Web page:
We’ve all heard the saying “If at first you don’t succeed, try and try again.”

Have you heard the alternate version, attributed to WC Fields? “If at first you don’t succeed, try, try again. Then quit. There’s no point in being a damn fool about it.”

Personally, I’d submit there’s a third version needed for the job hunting process:

“If at first you first don’t succeed…or hear back on your resume submissions…or get the runaround from a recruiter…or have an interviewer suddenly ‘go dark’ on you…or have a friend fail to follow through on a promise…etc, etc…try again.”

What I’m driving at here is the reality that in the job hunting process today, many — perhaps even most — of your initial communication attempts are going to, quite frankly, disappear into the void.  Expect this.  Anticipate it.  Recognize the fact that the business world today is a chaotic, depersonalized place and that a healthy percentage of your efforts to reach out to somebody (especially without a personal referral) are going to be initially rebuffed.  You’ll hear crickets chirping and all that.

So while you, yourself, might pride yourself on responsiveness and follow-through, this standard isn’t nearly as common as it used to be.  Many of the folks you’ll be targeting in your efforts will turn out to be pretty flaky (see my article here) in terms of how they handle various communications.  They either don’t care about getting back to everybody who contacts them or in many cases, may simply not have the time.  So don’t take this phenomenon personally.  Nearly everybody I talk with reports it.  And it’s a phenomenon that’s not likely going away any time soon given the vast array of new communications channels (e.g. e-mail, social media) individuals and employers have to contend with.

And yet, there’s a trick to working around this problem that I’ve found works surprisingly well.  If your first effort to communicate with somebody hits a brick wall, here’s what I’d receommend.  Try contacting the person a second time.

Yep, it’s really that simple.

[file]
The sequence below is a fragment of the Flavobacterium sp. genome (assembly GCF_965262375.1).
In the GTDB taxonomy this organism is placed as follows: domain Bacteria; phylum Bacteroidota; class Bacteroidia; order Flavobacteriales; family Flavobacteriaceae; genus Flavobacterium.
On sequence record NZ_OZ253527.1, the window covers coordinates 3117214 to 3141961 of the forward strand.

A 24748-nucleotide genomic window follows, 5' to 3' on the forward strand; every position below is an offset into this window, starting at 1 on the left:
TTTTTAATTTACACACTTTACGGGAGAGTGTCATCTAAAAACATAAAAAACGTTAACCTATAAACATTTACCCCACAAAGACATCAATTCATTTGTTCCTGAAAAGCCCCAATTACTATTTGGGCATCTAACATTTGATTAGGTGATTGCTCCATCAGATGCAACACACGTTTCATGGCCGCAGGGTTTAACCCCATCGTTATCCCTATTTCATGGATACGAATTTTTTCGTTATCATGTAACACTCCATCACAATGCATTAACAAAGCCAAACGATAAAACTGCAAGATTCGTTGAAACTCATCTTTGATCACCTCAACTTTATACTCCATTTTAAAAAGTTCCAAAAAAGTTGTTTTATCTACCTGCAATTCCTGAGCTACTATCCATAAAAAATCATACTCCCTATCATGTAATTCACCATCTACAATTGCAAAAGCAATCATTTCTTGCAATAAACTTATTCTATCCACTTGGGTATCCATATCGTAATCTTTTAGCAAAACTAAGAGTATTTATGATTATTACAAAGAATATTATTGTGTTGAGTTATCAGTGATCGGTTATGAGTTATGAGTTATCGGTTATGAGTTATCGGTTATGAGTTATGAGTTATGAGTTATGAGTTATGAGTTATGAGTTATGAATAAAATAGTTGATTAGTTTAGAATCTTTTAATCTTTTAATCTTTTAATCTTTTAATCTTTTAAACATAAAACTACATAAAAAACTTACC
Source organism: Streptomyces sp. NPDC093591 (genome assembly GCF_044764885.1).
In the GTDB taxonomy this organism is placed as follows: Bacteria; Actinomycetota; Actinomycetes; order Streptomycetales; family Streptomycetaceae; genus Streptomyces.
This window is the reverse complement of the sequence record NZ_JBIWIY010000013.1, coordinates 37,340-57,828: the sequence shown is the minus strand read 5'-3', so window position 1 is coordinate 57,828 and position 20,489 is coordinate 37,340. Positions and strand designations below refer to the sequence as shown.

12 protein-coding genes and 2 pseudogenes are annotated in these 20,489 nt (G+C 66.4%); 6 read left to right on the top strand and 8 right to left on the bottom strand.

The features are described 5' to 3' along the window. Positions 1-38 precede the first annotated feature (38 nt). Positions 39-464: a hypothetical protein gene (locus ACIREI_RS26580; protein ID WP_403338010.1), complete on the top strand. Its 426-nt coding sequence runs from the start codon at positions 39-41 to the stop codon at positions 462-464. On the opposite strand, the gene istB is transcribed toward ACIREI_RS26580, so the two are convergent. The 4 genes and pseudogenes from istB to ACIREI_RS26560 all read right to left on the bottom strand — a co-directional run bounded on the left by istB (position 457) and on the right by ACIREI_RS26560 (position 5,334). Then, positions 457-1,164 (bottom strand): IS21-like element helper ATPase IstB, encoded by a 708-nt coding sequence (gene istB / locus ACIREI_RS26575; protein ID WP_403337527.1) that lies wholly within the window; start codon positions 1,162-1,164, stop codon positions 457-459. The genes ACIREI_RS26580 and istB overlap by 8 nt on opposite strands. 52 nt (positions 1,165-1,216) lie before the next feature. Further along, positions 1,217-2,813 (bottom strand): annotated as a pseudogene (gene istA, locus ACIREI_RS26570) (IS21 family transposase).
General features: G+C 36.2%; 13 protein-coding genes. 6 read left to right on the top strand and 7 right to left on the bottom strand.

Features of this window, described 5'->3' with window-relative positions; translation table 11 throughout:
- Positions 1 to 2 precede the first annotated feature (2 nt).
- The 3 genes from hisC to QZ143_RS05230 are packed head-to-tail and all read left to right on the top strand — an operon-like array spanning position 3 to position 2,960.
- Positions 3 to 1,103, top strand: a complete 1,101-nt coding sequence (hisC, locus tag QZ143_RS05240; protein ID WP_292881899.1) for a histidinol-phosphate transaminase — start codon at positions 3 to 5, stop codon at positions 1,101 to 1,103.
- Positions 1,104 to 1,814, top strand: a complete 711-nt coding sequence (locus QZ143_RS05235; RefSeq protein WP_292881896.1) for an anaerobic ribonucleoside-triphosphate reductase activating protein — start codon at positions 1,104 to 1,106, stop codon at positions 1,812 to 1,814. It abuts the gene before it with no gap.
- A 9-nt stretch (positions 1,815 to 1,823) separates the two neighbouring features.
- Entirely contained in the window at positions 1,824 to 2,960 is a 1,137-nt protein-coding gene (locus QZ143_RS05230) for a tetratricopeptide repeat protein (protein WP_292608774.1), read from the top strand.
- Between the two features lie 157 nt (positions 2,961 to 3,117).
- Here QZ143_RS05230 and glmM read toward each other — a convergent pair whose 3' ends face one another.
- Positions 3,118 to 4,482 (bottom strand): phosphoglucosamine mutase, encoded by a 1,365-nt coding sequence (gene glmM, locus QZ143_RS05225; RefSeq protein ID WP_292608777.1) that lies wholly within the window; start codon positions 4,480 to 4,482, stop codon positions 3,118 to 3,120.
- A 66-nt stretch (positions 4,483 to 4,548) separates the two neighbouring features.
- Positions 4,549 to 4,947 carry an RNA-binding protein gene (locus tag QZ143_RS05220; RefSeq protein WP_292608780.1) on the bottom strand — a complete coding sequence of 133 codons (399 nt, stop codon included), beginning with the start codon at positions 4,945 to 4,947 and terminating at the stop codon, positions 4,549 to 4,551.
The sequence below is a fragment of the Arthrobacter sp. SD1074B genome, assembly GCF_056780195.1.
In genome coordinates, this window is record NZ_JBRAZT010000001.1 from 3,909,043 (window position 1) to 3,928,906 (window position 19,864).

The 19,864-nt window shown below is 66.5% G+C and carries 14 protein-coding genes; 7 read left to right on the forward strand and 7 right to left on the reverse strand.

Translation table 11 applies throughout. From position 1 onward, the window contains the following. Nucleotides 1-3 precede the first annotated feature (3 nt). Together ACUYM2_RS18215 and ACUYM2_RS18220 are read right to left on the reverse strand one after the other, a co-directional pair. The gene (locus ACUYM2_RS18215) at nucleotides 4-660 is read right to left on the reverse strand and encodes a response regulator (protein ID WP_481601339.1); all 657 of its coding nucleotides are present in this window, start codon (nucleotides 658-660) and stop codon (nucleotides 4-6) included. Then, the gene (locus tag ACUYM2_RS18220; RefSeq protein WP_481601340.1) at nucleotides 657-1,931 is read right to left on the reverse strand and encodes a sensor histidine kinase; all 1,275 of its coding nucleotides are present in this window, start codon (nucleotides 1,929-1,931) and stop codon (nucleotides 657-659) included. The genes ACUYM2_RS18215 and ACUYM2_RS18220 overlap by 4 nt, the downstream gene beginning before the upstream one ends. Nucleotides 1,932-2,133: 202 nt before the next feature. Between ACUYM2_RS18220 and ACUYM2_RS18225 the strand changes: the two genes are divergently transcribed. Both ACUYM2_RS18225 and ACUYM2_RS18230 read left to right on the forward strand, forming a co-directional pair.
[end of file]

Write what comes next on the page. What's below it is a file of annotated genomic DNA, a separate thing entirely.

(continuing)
I know you think I’m crazy, but I’ve routinely seen people create outstanding developments for themselves through repeated follow-up, accepting that their first attempt to contact somebody will more than likely falter.  Here’s why:

•  E-mail notes can be accidentally deleted or routed into a person’s junk mail folder
•  Voicemail messages can be garbled or again, deleted inadvertently
•  The recipient might have misplaced your name, phone number, or contact info
•  The recipient might have been swamped the first time around, but has time free now
•  The recipient might have been waiting on some needed information to arrive
•  The recipient might have been distracted the first time around
•  The recipient might have been indisposed (e.g. vacation) and is just now catching up
•  Circumstances might have changed (e.g. another top candidate fell through)
•  The recipient might be testing a person to see if they’re really serious

And then, there’s the explanation that I truly think accounts for most of the “lack of responsiveness” out there…

• The person you’re trying to reach is frantically prioritizing all the stuff on their plate, doesn’t quite get around to contacting you the first time around, but realizes how serious you are the second time around — or feels associated guilt pangs — and calls you back

An example of these principles in action?  I have a client who recently reached out with a “connection” request (and personalized note of introduction) to about 100 relevant recruiters around the country via LinkedIn.  About 2/3 of them automatically accepted the connection request, but very few wrote him back with any direct thoughts, leads, or suggestions of the kind he’d requested.  About a week later, however, we sent a second note to all of these same recruiters, following up and stating, yet again, what his background was and the type of help he was seeking.  This time around, over half of all the recruiters responded, some offering very useful advice and introductions.

Had we not made the second effort, in other words, the initial outreach effort would have been a total bust.  It took a second polite “ping” to really stand out and make it clear what my client wanted — restating his credentials and mentioning some quick, specific things he was hoping to get some assistance around.

Given this recent example, and many others I could share from over the years, I’d urge professionals to think in terms of “multiple contact attempts” when going about the job search process today.  Assume you’ll need to reach out to certain people and organizations at least twice to give yourselves reasonable odds of success.  While it’s easy to take an initial lack of response personally, it’s counterproductive to stop your efforts at a single attempt.  Let your competitors be the ones who give up, while you go the extra mile…